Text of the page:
You can visit Háafell Goat Farm year round by agreement; though it’s main opening hours are in the tourist season, June 1st – August 31st, 1pm to 6pm. They say that most of their products are seasonal, handmade in small amounts and with no guarantee they’re always in stock. Háafell Goat Farm (Geitfjársetur Íslands, Háafelli) is north-east of Reykjavik: Háafell, 311 Borgarbyggð. You can follow their facebook page (in Icelandic, but cute pictures of goats that transcend language barriers). Website is geitur.is . There’s also a great, more-in detail, history of the goat farm here, which tells the story of their near collapse, and being saved by a crowdfunding campaign and a little help from Game of Thrones.

There we go, short and sweet like the goats themselves, our first Foodie Friday. I’d love to hear about any food tips for Iceland that I should investigate. What have you eaten here that’s special, or different to anywhere else? I’m thinking both traditional delicacies, and food you can get elsewhere that has its own particular customs here: ice cream, I’m looking at you.

 

drawing the coast

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I like to walk down to the small boat harbour here in Keflavik. It reminds me of family holidays in Cornwall, Wales, Scotland. Always visiting harbours though we never had an interest in sailing. Perhaps walking round a harbour is the land lubber’s way of sailing vicariously, peering through dark portholes, craning necks up to flags whipping in the wind and turning the names of boats on your tongue.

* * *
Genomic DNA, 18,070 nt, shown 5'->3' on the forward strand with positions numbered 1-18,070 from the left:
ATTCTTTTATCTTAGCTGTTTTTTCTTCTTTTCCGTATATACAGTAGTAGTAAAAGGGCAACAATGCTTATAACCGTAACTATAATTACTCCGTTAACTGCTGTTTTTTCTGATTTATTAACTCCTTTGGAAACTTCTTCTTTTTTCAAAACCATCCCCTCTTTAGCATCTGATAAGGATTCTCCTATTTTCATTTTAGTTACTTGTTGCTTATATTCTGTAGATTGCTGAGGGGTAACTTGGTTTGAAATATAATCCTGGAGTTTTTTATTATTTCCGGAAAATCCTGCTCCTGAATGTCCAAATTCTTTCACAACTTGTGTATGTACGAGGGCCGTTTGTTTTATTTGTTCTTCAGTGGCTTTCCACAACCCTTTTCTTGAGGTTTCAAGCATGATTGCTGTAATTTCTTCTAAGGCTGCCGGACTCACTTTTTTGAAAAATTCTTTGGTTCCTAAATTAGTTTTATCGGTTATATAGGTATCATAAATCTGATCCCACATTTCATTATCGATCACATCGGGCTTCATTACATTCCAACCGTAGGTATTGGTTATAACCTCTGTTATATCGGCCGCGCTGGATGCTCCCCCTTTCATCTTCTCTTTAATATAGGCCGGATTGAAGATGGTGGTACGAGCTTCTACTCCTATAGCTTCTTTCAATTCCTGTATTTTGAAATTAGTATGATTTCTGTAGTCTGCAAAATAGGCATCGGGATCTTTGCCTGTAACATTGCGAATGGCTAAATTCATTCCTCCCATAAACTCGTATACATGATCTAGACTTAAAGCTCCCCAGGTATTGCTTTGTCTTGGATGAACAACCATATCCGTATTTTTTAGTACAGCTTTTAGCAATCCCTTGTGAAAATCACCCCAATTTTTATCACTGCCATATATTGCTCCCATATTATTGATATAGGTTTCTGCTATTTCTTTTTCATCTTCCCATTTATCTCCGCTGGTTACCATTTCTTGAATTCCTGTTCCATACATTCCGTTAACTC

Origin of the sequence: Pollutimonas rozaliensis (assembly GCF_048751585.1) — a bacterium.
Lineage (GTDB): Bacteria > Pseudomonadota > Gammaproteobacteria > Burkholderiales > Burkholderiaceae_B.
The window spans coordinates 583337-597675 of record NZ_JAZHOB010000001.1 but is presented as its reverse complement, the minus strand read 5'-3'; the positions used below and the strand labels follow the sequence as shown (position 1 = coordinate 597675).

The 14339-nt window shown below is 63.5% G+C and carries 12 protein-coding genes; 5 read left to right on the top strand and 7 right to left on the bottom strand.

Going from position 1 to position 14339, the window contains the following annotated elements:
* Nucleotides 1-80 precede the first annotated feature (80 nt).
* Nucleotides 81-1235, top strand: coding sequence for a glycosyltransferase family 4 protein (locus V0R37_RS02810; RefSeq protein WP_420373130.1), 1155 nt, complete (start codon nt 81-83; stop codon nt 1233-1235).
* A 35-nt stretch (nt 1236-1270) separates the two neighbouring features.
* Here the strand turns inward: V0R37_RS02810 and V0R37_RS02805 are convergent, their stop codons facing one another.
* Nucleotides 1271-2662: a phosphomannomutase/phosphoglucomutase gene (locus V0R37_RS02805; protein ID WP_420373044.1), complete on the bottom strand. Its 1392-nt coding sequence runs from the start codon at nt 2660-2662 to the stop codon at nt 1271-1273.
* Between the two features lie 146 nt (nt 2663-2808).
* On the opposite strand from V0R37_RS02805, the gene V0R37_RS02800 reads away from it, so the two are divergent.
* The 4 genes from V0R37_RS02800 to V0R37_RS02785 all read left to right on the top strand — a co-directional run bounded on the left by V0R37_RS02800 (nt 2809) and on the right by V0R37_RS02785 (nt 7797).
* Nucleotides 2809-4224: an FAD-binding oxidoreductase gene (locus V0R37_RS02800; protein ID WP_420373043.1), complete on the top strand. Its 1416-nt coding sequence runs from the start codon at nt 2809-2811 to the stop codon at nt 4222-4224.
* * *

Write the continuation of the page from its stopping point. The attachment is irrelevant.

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It’s a small harbour for small boats; a whale-watching hut stands nearby, with few signs of life this time of year. It’s a quiet place and when the wind drops I have enjoyed going to draw there. One side runs into the town, and the other becomes a small cliff marking the coastline for a long while. There’s a hotel going up just above it, which will produce a small swarm of tourists, I imagine, on sunny summer days. They will outnumber the boats.

There’s a tide line on the rock piles guarding the harbour, below which the rocks are covered with beautifully draped seaweed. I find this hard to draw.

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East of the harbour, along the coast are car washes, warehouses, offices. Behind them I found this little rocky outcrop to perch on and draw. It was so incredibly windy that day.img_20170328_152703.jpg

In the other direction, a path runs along the cliff edge, a safe distance away should there be gusts. But yesterday there were none, and I could sit down in comfort to study the rocks and creeping plants that clung to them.

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Over the sea is the city, and a string of mountains on a clear day. There are birds to learn the name of. There is peace to find.